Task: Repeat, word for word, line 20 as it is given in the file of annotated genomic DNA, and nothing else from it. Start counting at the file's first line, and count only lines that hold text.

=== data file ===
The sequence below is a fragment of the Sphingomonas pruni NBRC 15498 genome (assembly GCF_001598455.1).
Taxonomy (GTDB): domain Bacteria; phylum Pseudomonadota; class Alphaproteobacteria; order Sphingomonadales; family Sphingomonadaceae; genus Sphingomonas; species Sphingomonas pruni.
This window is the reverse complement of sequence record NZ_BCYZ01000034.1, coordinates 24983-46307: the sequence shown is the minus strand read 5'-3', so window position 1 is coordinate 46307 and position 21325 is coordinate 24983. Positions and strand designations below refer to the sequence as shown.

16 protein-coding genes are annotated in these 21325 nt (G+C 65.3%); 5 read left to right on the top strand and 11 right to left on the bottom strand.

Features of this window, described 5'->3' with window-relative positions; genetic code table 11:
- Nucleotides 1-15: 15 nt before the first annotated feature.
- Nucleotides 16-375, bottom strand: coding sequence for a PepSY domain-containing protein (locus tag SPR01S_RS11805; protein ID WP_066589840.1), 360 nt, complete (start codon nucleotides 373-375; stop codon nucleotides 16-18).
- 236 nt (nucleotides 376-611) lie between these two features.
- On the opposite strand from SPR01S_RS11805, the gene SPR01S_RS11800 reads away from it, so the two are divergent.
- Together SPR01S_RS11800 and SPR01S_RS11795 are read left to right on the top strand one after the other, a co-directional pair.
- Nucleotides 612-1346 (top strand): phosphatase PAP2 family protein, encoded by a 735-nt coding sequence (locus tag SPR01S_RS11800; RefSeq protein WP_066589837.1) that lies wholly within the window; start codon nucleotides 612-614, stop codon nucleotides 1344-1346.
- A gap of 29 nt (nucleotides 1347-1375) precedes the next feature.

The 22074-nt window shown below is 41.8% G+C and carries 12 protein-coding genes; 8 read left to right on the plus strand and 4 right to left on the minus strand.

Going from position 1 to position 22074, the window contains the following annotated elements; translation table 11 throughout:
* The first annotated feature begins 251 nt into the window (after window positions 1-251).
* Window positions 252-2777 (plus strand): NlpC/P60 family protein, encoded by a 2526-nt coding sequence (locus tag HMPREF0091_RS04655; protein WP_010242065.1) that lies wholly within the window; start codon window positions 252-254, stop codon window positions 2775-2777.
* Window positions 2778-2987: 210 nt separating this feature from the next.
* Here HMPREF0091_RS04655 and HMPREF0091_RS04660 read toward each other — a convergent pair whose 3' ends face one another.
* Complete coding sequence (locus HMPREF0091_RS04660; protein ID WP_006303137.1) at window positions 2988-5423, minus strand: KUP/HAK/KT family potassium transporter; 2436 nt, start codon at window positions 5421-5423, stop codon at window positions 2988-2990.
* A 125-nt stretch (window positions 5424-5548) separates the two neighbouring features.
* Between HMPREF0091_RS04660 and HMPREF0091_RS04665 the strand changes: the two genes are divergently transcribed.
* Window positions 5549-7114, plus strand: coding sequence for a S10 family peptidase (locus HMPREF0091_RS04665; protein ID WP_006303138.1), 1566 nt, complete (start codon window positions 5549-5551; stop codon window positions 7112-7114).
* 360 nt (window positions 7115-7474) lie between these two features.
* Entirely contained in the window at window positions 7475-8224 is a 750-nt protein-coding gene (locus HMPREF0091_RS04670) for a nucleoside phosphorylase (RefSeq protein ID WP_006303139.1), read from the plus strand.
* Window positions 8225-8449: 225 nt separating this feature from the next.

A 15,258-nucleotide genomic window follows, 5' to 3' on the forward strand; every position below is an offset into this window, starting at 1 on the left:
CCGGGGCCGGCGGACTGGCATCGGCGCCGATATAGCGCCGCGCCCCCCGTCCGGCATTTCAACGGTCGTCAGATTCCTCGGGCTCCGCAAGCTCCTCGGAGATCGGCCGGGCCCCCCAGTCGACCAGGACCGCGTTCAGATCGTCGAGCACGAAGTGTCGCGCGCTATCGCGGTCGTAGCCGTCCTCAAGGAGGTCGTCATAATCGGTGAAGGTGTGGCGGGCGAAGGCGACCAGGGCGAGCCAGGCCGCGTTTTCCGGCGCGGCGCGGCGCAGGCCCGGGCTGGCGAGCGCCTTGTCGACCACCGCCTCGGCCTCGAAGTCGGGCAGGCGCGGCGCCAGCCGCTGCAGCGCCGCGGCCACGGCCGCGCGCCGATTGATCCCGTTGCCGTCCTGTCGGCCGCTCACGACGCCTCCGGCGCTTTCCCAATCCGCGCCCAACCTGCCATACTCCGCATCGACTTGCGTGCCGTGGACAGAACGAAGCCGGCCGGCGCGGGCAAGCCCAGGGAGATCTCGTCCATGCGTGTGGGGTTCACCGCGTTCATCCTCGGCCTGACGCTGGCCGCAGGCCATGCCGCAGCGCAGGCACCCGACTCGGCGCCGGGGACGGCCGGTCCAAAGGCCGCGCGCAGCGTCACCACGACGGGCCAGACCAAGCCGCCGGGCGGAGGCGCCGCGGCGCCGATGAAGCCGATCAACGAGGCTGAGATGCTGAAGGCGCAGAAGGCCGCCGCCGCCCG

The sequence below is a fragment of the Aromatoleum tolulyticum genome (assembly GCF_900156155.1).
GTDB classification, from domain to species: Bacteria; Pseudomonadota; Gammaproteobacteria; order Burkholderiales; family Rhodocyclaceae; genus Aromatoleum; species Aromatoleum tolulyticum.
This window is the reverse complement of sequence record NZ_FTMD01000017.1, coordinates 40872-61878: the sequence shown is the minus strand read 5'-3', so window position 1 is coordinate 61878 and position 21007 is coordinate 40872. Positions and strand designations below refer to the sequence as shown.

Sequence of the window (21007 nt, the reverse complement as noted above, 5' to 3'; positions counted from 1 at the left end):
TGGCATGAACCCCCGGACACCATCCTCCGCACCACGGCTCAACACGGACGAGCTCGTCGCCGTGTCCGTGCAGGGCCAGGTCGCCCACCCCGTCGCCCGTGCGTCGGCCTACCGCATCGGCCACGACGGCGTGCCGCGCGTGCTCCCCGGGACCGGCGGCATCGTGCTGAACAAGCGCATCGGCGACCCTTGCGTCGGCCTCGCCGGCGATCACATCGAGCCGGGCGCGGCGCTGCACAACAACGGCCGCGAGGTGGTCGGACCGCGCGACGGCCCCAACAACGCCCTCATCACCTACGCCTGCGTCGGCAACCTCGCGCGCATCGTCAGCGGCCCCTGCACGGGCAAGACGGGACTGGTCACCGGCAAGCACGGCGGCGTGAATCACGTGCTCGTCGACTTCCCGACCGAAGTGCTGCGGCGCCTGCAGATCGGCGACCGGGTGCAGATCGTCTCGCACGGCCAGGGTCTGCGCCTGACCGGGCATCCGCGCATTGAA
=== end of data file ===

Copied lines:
* A 125-nt stretch (window positions 5424-5548) separates the two neighbouring features.